The Other Pans People

Van Thal and Vampires

Herbert Van Thal – Pan Horror 18

Posted by demonik on September 2, 2007

Herbert Van Thal (ed.) – The 18th Pan Book Of Horror Stories (1977)

Carolyne L. Bird – Meat
Patricia Highsmith – The Bravest Rat in Venice
Judith Eleanor Green – Quod erat Demonstrandum
Jane Gregory – Belvedere’s Bride
Myc Harrison – The Coffin Flies
Norman P. Kaufman – Rest in Peace
Monica Lee – Stevie
Samantha Lee – The Island of the Seals
Maureen O’Hara – The Atheist
Alan Temperley – The Boy With Golden Eyes
Charles Thornton – Double Puppet
Rosemary Timperley – The Unknown Caller
Barry Tonkin – The Fly-eater
Harry E Turner – It’s Hungry

Carolyn L. Bird – Meat: Old Petrovsky has a variety of stories as to how he lost his arm. The version he tells a young Scottish lad concerns an encounter with a wolf-pack as he fled from the church he’d just looted. Well written, just not particularly scary.

Charles Thornton – Double Puppet: The tragic demise of veteran Music Hall ventriloquist Arthur Day and his doll, Boris. At least they go out on a career high.

Norman P. Kaufman – Rest in Peace: You’ve finally retired from your soul destroying job. You’re luxuriating in the sun when some selfish young woman has to spoil it all by getting herself mangled in a sports car. You’re the only one who can save her. Or you could just say “sod it.”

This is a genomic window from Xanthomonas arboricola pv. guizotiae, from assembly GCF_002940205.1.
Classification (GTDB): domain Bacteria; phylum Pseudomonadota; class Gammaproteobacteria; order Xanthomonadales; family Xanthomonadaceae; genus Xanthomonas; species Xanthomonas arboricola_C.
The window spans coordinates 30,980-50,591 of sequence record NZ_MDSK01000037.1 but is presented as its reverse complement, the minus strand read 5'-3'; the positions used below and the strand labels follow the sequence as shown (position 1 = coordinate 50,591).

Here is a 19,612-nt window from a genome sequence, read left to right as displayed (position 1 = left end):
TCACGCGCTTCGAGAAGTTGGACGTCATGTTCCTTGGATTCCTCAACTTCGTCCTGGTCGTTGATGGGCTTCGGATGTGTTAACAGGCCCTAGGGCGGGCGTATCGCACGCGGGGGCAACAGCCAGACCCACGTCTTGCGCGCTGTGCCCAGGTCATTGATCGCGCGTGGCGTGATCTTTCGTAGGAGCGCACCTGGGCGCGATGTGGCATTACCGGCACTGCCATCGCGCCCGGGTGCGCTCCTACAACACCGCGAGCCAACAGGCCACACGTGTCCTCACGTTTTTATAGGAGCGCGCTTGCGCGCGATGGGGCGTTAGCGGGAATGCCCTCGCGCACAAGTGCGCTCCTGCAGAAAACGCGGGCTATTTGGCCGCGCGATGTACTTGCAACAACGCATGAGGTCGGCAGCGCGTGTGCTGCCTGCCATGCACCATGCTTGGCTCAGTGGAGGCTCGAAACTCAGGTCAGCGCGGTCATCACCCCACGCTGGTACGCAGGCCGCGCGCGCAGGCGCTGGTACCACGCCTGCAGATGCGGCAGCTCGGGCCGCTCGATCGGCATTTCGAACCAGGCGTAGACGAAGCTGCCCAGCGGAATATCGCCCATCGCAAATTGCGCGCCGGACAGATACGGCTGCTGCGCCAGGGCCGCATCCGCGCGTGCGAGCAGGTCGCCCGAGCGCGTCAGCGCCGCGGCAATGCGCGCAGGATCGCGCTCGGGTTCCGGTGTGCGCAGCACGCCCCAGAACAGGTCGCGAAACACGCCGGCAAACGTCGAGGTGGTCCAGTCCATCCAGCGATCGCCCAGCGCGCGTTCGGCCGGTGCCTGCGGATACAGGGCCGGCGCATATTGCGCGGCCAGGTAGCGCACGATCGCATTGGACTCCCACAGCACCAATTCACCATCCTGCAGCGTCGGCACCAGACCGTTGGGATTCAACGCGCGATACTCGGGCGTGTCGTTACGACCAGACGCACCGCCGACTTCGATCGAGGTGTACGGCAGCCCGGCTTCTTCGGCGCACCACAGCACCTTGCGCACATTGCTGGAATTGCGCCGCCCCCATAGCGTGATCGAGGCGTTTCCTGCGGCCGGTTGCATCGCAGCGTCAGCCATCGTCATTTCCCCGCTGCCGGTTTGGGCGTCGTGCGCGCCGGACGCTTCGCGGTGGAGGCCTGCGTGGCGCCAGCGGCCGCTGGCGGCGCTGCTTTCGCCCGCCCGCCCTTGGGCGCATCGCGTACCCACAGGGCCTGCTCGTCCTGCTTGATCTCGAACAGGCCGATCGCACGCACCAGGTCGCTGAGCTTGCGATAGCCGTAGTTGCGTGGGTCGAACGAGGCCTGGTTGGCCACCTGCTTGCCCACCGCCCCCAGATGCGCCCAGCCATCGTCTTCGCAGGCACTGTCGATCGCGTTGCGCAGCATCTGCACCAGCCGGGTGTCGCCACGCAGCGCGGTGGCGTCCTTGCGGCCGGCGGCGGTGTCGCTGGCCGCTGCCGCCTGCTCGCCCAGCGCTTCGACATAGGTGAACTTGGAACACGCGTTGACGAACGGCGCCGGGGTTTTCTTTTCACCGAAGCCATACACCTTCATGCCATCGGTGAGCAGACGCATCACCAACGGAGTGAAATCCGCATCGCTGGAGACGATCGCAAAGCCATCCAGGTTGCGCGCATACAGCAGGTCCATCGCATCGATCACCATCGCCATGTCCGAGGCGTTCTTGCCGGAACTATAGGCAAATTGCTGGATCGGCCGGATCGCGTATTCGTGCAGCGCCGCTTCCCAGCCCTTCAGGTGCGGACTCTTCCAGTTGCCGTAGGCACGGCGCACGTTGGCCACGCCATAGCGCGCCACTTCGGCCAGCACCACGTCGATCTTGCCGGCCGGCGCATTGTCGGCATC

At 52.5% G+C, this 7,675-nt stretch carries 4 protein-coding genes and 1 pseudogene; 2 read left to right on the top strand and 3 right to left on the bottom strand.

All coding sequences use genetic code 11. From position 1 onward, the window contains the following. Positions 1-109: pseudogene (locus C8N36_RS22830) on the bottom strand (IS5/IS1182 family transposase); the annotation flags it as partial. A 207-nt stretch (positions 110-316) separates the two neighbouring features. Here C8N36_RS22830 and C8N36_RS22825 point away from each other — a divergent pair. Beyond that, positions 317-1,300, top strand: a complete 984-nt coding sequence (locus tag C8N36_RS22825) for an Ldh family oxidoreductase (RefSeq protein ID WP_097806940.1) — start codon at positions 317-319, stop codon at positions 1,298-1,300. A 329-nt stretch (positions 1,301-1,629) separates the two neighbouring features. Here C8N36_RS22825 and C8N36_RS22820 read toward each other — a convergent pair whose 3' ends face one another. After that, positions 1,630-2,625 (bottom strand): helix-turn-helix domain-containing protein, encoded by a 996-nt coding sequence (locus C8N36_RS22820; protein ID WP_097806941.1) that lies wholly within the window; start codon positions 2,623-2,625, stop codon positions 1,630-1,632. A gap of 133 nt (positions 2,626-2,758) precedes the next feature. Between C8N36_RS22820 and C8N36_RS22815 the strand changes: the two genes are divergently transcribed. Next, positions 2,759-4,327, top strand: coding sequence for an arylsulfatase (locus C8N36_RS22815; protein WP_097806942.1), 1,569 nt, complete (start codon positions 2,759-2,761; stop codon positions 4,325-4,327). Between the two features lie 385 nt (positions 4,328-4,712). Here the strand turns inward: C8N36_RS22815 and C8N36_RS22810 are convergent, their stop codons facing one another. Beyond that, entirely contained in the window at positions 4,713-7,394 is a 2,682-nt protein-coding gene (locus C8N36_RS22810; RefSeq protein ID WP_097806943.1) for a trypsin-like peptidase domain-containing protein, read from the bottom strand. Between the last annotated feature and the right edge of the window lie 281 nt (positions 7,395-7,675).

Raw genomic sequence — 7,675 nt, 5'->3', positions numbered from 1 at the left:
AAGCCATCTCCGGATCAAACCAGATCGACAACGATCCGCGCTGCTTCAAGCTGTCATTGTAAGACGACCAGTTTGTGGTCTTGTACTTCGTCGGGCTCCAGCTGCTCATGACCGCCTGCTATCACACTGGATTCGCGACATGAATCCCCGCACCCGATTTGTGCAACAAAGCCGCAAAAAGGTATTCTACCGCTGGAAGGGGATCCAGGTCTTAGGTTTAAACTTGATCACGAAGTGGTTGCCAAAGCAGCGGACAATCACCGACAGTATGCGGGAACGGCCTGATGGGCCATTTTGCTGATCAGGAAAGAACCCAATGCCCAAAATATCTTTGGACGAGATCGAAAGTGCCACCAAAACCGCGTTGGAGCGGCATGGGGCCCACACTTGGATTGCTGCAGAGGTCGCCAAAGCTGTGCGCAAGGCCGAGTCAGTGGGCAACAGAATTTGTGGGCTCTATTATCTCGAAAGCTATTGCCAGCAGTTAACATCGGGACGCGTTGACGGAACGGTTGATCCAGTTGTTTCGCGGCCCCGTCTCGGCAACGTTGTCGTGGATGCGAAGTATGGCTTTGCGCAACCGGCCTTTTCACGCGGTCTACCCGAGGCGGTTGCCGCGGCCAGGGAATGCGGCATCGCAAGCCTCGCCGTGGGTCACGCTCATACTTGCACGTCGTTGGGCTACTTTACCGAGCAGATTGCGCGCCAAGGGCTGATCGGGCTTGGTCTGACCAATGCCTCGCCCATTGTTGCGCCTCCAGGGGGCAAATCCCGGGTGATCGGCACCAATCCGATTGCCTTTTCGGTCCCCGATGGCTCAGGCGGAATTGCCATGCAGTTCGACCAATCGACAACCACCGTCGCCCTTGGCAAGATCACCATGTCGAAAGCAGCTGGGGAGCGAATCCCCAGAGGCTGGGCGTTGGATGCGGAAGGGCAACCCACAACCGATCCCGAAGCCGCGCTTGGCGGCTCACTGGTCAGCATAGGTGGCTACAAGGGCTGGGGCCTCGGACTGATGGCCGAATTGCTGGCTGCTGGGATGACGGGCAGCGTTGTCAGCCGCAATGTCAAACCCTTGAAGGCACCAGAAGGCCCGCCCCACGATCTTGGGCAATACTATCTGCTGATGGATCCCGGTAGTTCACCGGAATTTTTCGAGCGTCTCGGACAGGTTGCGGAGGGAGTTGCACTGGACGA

Barry Tonkin – The Fly-eater: Writer of occult literature meets librarian who eats flies. That’s it.

Judith Eleanor Green – Quod erat Demonstrandum: An aspiring author encounters another unhelpful librarian. He’s after a book that details the effect of a missile on the human cranium.

Jane Gregory – Belvedere’s Bride: Cornwall. Clare, blind from birth, retains her sight shortly after her 18th birthday. The reclusive marine biologist Belvedere, who has sheltered her from the outside world for all these years, explains to her that she is “different” from everybody else and shows her a mirror to prove it. She is only too glad of his marriage proposal, very charitable in the circumstances.

Harry E. Turner – It’s Hungry: Ever since he returned from Borneo, Salaman has eaten compulsively – but he never puts on any weight. Between them, Doctors Turner and Fabrizzi solve the riddle of his condition. Can they save him?
The best so far and some neat swipes at Harold Robbins paperbacks, but …

You’ve doubtless realised that, like #16, this one is dominated by the London Management crew. I think it’s fair to say that it is not the high watermark of the series.

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